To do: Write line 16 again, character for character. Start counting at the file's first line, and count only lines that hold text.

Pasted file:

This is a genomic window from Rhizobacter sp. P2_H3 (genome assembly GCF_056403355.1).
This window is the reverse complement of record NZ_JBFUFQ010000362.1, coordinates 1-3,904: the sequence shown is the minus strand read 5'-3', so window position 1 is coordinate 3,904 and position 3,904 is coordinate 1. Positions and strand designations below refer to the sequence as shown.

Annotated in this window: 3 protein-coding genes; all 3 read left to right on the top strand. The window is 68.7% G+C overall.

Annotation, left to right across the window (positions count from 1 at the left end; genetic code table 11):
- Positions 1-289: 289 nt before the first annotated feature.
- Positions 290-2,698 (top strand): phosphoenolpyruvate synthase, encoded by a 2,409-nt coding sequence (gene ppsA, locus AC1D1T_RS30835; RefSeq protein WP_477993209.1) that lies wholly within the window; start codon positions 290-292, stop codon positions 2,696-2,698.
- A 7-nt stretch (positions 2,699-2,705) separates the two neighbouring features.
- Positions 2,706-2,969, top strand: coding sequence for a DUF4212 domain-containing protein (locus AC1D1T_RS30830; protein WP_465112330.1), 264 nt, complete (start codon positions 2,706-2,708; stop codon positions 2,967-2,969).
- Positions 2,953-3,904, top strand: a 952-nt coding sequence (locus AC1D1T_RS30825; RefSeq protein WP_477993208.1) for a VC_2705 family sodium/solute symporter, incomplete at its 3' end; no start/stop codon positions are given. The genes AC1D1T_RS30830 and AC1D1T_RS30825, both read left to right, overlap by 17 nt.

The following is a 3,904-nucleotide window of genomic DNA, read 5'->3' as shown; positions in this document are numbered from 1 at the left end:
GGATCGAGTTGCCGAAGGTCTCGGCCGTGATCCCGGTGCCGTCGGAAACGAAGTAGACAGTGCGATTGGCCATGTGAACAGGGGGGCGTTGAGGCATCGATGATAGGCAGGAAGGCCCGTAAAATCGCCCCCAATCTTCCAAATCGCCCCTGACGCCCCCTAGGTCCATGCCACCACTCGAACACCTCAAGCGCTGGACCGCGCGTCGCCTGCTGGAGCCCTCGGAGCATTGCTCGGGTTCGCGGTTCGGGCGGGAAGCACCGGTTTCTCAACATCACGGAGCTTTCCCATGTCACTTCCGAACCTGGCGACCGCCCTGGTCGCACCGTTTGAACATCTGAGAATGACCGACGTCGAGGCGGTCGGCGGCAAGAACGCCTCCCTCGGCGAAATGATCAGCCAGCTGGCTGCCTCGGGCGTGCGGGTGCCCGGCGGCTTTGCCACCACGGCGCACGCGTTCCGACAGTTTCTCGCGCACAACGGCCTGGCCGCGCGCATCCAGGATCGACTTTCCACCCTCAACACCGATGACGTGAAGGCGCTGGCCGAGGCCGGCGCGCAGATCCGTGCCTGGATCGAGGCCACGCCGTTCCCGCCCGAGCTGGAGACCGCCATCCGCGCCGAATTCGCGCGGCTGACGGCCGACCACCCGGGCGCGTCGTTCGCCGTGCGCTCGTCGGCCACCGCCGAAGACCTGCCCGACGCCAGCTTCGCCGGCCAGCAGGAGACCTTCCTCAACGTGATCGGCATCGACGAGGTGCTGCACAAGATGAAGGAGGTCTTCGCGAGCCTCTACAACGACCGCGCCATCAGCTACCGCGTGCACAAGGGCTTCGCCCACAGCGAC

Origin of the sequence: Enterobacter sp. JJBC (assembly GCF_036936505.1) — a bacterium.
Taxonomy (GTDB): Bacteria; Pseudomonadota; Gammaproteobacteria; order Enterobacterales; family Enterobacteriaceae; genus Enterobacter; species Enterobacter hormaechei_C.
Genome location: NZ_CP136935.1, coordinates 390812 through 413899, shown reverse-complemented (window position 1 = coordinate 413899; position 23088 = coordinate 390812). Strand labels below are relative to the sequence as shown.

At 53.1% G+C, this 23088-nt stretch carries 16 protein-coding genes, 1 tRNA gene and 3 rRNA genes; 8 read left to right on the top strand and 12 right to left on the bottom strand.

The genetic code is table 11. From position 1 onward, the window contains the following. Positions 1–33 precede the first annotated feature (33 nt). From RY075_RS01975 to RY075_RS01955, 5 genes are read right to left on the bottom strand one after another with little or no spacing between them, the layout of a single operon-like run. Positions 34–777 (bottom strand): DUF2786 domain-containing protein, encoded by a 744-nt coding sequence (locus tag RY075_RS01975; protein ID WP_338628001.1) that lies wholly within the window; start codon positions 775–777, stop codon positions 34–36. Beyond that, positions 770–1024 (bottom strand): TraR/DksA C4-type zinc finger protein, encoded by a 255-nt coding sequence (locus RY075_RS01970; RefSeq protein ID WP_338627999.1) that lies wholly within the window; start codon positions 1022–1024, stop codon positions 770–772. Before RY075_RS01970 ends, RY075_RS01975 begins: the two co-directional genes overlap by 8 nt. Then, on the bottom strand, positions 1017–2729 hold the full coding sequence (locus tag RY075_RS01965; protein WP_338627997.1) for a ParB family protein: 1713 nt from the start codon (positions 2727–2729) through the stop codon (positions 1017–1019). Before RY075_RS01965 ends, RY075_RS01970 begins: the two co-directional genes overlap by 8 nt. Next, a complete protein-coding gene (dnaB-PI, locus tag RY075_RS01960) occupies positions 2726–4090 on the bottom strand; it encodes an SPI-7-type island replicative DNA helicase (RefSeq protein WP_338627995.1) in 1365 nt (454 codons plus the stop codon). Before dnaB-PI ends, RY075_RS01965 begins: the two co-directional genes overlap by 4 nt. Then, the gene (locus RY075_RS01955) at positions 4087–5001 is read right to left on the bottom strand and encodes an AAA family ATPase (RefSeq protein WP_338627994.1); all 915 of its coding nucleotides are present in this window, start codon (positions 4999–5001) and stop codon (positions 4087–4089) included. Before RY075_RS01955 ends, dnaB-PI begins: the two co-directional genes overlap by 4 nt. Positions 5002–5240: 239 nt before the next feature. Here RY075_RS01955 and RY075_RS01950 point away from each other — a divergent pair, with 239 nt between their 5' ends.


The genetic code is table 11. From position 1 onward, the window contains the following. Positions 1–33 precede the first annotated feature (33 nt). From RY075_RS01975 to RY075_RS01955, 5 genes are read right to left on the bottom strand one after another with little or no spacing between them, the layout of a single operon-like run. Positions 34–777 (bottom strand): DUF2786 domain-containing protein, encoded by a 744-nt coding sequence (locus tag RY075_RS01975; protein ID WP_338628001.1) that lies wholly within the window; start codon positions 775–777, stop codon positions 34–36. Beyond that, positions 770–1024 (bottom strand): TraR/DksA C4-type zinc finger protein, encoded by a 255-nt coding sequence (locus RY075_RS01970; RefSeq protein ID WP_338627999.1) that lies wholly within the window; start codon positions 1022–1024, stop codon positions 770–772. Before RY075_RS01970 ends, RY075_RS01975 begins: the two co-directional genes overlap by 8 nt. Then, on the bottom strand, positions 1017–2729 hold the full coding sequence (locus tag RY075_RS01965; protein WP_338627997.1) for a ParB family protein: 1713 nt from the start codon (positions 2727–2729) through the stop codon (positions 1017–1019). Before RY075_RS01965 ends, RY075_RS01970 begins: the two co-directional genes overlap by 8 nt. Next, a complete protein-coding gene (dnaB-PI, locus tag RY075_RS01960) occupies positions 2726–4090 on the bottom strand; it encodes an SPI-7-type island replicative DNA helicase (RefSeq protein WP_338627995.1) in 1365 nt (454 codons plus the stop codon). Before dnaB-PI ends, RY075_RS01965 begins: the two co-directional genes overlap by 4 nt. Then, the gene (locus RY075_RS01955) at positions 4087–5001 is read right to left on the bottom strand and encodes an AAA family ATPase (RefSeq protein WP_338627994.1); all 915 of its coding nucleotides are present in this window, start codon (positions 4999–5001) and stop codon (positions 4087–4089) included. Before RY075_RS01955 ends, dnaB-PI begins: the two co-directional genes overlap by 4 nt. Positions 5002–5240: 239 nt before the next feature. Here RY075_RS01955 and RY075_RS01950 point away from each other — a divergent pair, with 239 nt between their 5' ends.